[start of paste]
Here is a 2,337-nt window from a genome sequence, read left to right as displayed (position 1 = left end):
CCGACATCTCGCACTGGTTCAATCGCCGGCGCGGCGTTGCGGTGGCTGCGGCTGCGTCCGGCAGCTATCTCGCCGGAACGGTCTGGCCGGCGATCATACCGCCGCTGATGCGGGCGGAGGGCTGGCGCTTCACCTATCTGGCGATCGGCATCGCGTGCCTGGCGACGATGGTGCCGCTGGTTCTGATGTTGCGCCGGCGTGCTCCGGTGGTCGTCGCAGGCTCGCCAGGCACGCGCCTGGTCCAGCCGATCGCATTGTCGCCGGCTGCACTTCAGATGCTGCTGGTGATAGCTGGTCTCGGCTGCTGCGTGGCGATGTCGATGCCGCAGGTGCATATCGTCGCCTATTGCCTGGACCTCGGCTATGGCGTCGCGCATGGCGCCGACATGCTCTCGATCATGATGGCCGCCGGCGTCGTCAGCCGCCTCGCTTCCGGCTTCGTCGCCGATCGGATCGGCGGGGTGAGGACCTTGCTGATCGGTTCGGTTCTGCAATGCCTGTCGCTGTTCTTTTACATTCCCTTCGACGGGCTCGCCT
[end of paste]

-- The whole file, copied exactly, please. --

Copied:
Here is a 2,337-nt window from a genome sequence, read left to right as displayed (position 1 = left end):
CCGACATCTCGCACTGGTTCAATCGCCGGCGCGGCGTTGCGGTGGCTGCGGCTGCGTCCGGCAGCTATCTCGCCGGAACGGTCTGGCCGGCGATCATACCGCCGCTGATGCGGGCGGAGGGCTGGCGCTTCACCTATCTGGCGATCGGCATCGCGTGCCTGGCGACGATGGTGCCGCTGGTTCTGATGTTGCGCCGGCGTGCTCCGGTGGTCGTCGCAGGCTCGCCAGGCACGCGCCTGGTCCAGCCGATCGCATTGTCGCCGGCTGCACTTCAGATGCTGCTGGTGATAGCTGGTCTCGGCTGCTGCGTGGCGATGTCGATGCCGCAGGTGCATATCGTCGCCTATTGCCTGGACCTCGGCTATGGCGTCGCGCATGGCGCCGACATGCTCTCGATCATGATGGCCGCCGGCGTCGTCAGCCGCCTCGCTTCCGGCTTCGTCGCCGATCGGATCGGCGGGGTGAGGACCTTGCTGATCGGTTCGGTTCTGCAATGCCTGTCGCTGTTCTTTTACATTCCCTTCGACGGGCTCGCCT